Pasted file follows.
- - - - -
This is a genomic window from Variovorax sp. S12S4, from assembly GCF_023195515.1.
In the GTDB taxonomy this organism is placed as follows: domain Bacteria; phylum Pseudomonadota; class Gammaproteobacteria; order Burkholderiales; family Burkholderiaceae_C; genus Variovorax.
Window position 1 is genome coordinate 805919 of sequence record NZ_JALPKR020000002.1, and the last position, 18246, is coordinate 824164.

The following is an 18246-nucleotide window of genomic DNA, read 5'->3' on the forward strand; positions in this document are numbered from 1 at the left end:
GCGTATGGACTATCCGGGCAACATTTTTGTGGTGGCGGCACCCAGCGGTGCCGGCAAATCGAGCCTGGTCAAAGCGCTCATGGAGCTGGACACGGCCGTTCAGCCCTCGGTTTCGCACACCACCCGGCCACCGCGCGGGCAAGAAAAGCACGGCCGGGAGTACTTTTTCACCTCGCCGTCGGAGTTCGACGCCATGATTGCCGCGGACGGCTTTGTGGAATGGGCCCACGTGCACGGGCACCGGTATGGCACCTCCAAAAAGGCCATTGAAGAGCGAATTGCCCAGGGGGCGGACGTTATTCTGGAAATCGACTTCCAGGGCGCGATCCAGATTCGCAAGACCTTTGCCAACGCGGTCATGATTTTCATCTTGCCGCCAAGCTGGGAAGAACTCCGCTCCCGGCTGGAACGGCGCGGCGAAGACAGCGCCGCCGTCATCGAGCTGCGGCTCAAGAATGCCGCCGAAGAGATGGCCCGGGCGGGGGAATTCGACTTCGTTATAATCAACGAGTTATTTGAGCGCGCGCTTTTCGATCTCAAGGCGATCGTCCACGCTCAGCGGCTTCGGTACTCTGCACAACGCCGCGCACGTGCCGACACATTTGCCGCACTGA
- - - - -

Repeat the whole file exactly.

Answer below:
This is a genomic window from Variovorax sp. S12S4, from assembly GCF_023195515.1.
In the GTDB taxonomy this organism is placed as follows: domain Bacteria; phylum Pseudomonadota; class Gammaproteobacteria; order Burkholderiales; family Burkholderiaceae_C; genus Variovorax.
Window position 1 is genome coordinate 805919 of sequence record NZ_JALPKR020000002.1, and the last position, 18246, is coordinate 824164.

The following is an 18246-nucleotide window of genomic DNA, read 5'->3' on the forward strand; positions in this document are numbered from 1 at the left end:
GCGTATGGACTATCCGGGCAACATTTTTGTGGTGGCGGCACCCAGCGGTGCCGGCAAATCGAGCCTGGTCAAAGCGCTCATGGAGCTGGACACGGCCGTTCAGCCCTCGGTTTCGCACACCACCCGGCCACCGCGCGGGCAAGAAAAGCACGGCCGGGAGTACTTTTTCACCTCGCCGTCGGAGTTCGACGCCATGATTGCCGCGGACGGCTTTGTGGAATGGGCCCACGTGCACGGGCACCGGTATGGCACCTCCAAAAAGGCCATTGAAGAGCGAATTGCCCAGGGGGCGGACGTTATTCTGGAAATCGACTTCCAGGGCGCGATCCAGATTCGCAAGACCTTTGCCAACGCGGTCATGATTTTCATCTTGCCGCCAAGCTGGGAAGAACTCCGCTCCCGGCTGGAACGGCGCGGCGAAGACAGCGCCGCCGTCATCGAGCTGCGGCTCAAGAATGCCGCCGAAGAGATGGCCCGGGCGGGGGAATTCGACTTCGTTATAATCAACGAGTTATTTGAGCGCGCGCTTTTCGATCTCAAGGCGATCGTCCACGCTCAGCGGCTTCGGTACTCTGCACAACGCCGCGCACGTGCCGACACATTTGCCGCACTGA